Bloomberg New Energy Finance: 95 GWh Of EV Batteries To Be Extracted From Cars By 2025

OCT 15 2016 BY MARK KANE 17

Bloomberg New Energy Finance released an interesting forecast that 95 GWh worth of used EV batteries will be extracted from electric cars by 2025.

Because the current price of used EV batteries (with still some 70-80% of capacity) is half that of new ones, a lot of those used packs will get second-life in energy storage systems.

Battery storage system electrified by BMW i announced at EVS29 in Montreal

Battery storage system electrified by BMW i announced at EVS29 in Montreal

However, ESS (energy storage systems) are pegged to only take up about 26 GWh, or 27% of the total used EV batteries by 2025.

According to BNEF, because the pricing of new batteries will drop significantly, profit from the use of old ones also will also decrease. Combined with longer-life/warranty for new batteries, older batteries will slowly lose their large advantage of today.  A conclusion we are not so sure about.

But if BNEF is right, the window for using old EV batteries is only temporary – “The window for developing a vibrant secondary market for these batteries may close as prices comes down, sometime in the next three to five years“.

Claire Curry, a New Energy Finance analyst in New York, said:

“There’s a sweet spot now where new batteries are still expensive for stationary use,”

“The cross-over will happen when the costs drop to $200 a kilowatt-hour,” she said.

While we feel that Bloomberg presents a good case for greater use of new cells in energy storage solutions, there is still no beating “free” and the excessive capacity often found when buying a used pack is always a nice luxury…to say nothing of the fact that a used EV battery will always be sold at whatever price that the market will bear – something new cells can never compete with.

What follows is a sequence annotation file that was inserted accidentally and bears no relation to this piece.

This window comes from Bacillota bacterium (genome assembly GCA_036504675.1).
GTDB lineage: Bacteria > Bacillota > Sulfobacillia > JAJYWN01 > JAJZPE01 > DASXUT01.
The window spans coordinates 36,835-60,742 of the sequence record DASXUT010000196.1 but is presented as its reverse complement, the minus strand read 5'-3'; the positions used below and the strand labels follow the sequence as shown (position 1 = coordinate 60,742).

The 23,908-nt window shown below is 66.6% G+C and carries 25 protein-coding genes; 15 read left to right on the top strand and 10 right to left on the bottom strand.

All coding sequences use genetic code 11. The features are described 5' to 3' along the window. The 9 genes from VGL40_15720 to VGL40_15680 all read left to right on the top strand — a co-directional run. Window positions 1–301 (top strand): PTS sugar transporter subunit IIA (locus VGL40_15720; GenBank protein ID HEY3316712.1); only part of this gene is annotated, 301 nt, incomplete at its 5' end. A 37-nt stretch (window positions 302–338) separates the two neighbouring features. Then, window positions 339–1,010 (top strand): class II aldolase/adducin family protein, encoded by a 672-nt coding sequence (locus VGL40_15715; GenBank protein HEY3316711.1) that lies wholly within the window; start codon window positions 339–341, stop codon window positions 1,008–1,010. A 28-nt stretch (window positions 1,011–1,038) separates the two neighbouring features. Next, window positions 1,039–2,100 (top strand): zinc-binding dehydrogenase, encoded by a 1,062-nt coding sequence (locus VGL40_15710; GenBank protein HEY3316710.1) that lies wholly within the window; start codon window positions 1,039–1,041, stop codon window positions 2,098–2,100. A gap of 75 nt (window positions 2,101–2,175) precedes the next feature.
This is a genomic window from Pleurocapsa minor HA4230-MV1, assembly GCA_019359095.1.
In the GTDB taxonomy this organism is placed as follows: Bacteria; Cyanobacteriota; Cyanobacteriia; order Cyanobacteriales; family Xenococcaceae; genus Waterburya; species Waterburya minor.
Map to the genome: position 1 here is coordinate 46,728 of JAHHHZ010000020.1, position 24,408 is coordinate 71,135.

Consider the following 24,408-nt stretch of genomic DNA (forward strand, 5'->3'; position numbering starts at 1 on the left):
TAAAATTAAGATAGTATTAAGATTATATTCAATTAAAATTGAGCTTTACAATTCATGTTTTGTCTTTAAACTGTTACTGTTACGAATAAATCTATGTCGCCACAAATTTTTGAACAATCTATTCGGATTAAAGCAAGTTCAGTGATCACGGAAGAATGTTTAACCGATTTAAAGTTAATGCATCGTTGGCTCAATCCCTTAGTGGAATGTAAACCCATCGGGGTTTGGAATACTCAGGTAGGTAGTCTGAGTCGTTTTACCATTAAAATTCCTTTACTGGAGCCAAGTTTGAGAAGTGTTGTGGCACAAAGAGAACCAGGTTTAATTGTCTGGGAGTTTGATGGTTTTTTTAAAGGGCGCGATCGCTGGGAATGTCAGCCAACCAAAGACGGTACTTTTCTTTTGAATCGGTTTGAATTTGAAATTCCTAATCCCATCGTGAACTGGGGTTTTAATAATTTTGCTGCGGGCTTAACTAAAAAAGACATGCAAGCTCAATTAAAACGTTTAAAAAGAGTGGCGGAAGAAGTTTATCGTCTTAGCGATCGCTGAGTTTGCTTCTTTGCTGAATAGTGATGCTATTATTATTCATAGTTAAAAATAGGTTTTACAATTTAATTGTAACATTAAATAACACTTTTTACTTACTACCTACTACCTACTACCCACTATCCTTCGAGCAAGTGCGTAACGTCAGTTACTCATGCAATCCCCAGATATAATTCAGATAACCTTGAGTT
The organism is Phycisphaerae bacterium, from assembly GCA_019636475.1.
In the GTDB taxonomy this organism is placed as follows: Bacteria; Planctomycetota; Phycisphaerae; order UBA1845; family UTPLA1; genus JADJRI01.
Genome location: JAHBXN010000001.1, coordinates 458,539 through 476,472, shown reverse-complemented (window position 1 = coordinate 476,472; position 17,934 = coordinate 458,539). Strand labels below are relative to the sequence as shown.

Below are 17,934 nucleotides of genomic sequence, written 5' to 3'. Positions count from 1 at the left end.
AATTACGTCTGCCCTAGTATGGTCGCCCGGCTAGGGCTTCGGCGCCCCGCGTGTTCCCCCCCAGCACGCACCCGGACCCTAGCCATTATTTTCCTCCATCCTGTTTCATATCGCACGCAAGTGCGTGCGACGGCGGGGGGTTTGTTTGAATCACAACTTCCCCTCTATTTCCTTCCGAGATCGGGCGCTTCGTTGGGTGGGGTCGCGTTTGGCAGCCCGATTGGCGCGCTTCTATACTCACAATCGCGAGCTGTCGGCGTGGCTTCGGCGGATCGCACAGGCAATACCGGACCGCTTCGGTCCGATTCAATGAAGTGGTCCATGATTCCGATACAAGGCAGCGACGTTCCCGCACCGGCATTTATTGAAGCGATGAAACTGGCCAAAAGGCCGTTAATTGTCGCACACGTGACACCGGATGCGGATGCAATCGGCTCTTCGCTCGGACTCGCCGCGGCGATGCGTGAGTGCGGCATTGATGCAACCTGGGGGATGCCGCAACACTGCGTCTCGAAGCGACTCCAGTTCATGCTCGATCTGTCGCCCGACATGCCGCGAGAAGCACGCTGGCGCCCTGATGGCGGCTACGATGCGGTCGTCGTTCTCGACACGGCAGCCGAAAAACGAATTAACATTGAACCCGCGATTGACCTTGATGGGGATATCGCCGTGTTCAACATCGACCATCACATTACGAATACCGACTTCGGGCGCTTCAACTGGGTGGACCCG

So, we feel that when those fancy new 100 kWh Tesla batteries, or 60 kWh Chevy Bolt EV batteries are being turned in 10+ years from now, they certainly will still offer a huge advantage from buying a new/smaller battery for ~triple the price.

source: Bloomberg New Energy Finance

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17 Comments on "Bloomberg New Energy Finance: 95 GWh Of EV Batteries To Be Extracted From Cars By 2025"

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Used packs are going to have a lot more maintenance trouble and expense, and they overall won’t last as long. I see them more as a cheap resource for do-it-your-selfers than any commercial projects.

I dont know about more maintenance. What is there to do really, if the battery is old? Id say a battery needs the same level of maintenance throughout its lifetime, which is very little. An older battery has a shorter life left than a new. But at the same time a used EV battery will be cycled less as a stationary storage, which still makes it viable for years and years.

I think we will see new companies that specialize in reusing batteries. The market would only be growing.

There will also be companies that specialize in recycling battery cells to retrieve the elements, which then can be sent to battery cell factories.

Mostly replacing dead cells, but also loose connections, flooding damage, etc.

These batteries may have 70% of their energy storage left but their usable life is probably well over half gone.

I used to be responsible for monitoring & maintaining hundreds of UPS systems, from 1 kVA up to 130 kVA.
Most of the time, I could only get 2-5 years out of the VRLA batteries that are quite heavy.
I would have given a lot to have units with lighter batteries that lasted longer & had more energy storage.

I think the contrary.
ESS, will have a strict environment control, temperature, discharge and charge rate, no vibration or shock.
On large scale application, at least.